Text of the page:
S. uberis expresses several surface associated proteins such as S. uberis adhesion molecule (SUAM) and extracellular matrix binding proteins, which allow it to adhere to and internalize into mammary epithelial cells, successfully inducing IMI [156, 157, 158]. The S. uberis adhesion molecule (SUAM) plays a central role in the adherence of S. uberis to mammary epithelial cells [159, 160, 161, 162]. Vaccination of dairy cows with SUAM induced strong immune resposes in vaccinated cows [163]. The immune serum from SUAM vaccinated cows prevented S. uberis adhesion and invasion into mammary epithelial cells in vitro [163]. In vivo infusion of mammary quarters of dairy cows with S. uberis pre-incubated with immune-serum from SUAM vaccinated cows reduced clinical severity [164]. The SUAM gene deletion mutant strain is less pathogenic to mammary epithelial cells [165] and to dairy cows [159]. Controlled experimental efficacy studies using SUAM as vaccine antigen to control S. uberis mastitis showed that SUAM is immunogenic but the induced immunity was not protective. Following experimental IMI challenge with S. uberis, clinical signs emerged at about 48 h, along with increased levels of inflammatory cytokines including TNF-α, IL-1β, IL-6, and IL-8 in milk at 60 h post-infection [166]. Adaptive immune response cytokines such as IFN-γ promotes a cell-mediated immune response by enhancing functions such as macrophage bacterial killing, antigen presentation, cytotoxic T cell activation, and increased IgG2 levels. The IL-4 expression is associated with the antibody-mediated response, which is generally linked to parasite resistance, allergic reactions, and increased levels of IgG1 [167, 168]. This partial protection by the SUSP vaccine can be improved with dose optimization, appropriate adjuvant, route of injection, and timing of vaccination.

In conclusion, it is clear that Bacterin vaccines have some protective effect against homologous strains, and single surface protein is not effective. Therefore; use of multiple surface proteins may induce better immunity that prevents clinical disease and production losses.

2.4 Vaccine trials against E. coli mastitis

Coliform bacteria are a major cause of clinical mastitis [149, 150]. Coliforms include the genera Escherichia, Klebsiella, and Enterobacter [169]. Eighty to ninety percent of coliform intramammary infection (IMI) develop clinical mastitis, and 10% will be severe and could lead to death [150]. E. coli usually infects the mammary glands during the dry period and progresses to inflammation and clinical mastitis during the early lactation with local and sometimes severe systemic clinical manifestations.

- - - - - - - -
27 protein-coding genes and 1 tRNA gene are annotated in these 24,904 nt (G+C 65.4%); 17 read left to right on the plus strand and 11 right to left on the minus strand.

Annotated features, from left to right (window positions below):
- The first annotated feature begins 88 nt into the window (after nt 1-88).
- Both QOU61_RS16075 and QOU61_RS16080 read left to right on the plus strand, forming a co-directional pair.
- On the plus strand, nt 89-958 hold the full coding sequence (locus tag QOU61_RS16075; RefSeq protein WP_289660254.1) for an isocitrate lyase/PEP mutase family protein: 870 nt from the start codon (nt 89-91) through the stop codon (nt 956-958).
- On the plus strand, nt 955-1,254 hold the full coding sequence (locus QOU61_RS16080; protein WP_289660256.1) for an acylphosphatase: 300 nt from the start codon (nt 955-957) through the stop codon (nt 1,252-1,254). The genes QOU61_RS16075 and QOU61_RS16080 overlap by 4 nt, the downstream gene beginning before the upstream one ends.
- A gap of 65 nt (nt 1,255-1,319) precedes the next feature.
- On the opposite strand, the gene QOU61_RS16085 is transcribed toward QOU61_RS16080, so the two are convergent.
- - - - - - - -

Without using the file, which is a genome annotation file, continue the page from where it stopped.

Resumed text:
Iron is an essential nutrient for the growth of coliforms [170]. However, free iron is limited in the bovine milk because most iron is bound to citrate and to a lesser extent to lactoferrin, transferrin, xanthine oxidase, and some caseins [171] and maintained at concentrations below levels required to support coliform growth [172]. To overcome this limited iron source, coliforms express multiple iron transport systems [173], which include synthesis of siderophores (e.g., enterobactin, aerobactin, ferrichrome) that bind iron with high affinity [174], the expression of iron-regulated outer membrane proteins (IROMP) that binds to ferric siderophore complexes to transport into bacterial cell and enzymes to utlize the chelated iron [173]. The siderophores are too large (600 to 1200 Da) to pass through the porin channels of the bacterial outer membrane [175, 176]. Therefore, the siderophores require specific IROMP to enable their passage across the bacterial outer membrane into the periplasm [177, 178]. The enterobactin is a siderophore with the highest affinity for iron, and it is produced by most pathogenic E. coli and Klebsiella spp. [179, 180, 181]. The aerobactin is another siderophore that was detected in only 12% of E. coli isolated from mastitis cases [182]. Enterobactin is the primary siderophore of Escherichia coli and many other Gram-negative bacteria [183]. Coliform bacteria also developed the ability to take up iron directly from naturally occurring organic iron-binding acids, including citrate [173, 184]. The citrate iron uptake system requires ferric dicitrate for induction [184]. More than 0.1 mM citrate is required for the induction of this system under iron-restricted conditions [184]. The ferric citrate transport system is the major iron acquisition system utilized by E. coli [173] to grow in the mammary gland. The mammary gland is an iron-restricted environment, and bovine milk contains approximately 7 mM citrate [185] which is ideal for induction of ferric citrate transport sytem.

Ferric enterobactin receptor, FepA, is an 81 kDa iron regulated outer membrane protein (IROMP), that binds to ferric enterobactin complex to transoport iron into the bacterial cell [186, 187]. Vaccination of dairy cows with FepA elicited an increased immunological response in serum and milk [188]. Bovine IgG directed against FepA inhibited the growth of coliform bacteria by interfering with the binding of the ferric enterobactin complex [189]. Ferric citrate receptor, FecA, is an 80.5-kDa IROMP that is responsible for the binding of ferric dicitrate [190] and transport into the bacterial cell. The FecA, is conserved among coliforms isolated from cases of naturally occurring mastitis [191]. The iron-regulated outer membrane proteins, FepA and FecA are ideal vaccine candidates because they are surface exposed, antigenic, and conserved among isolates from IMI.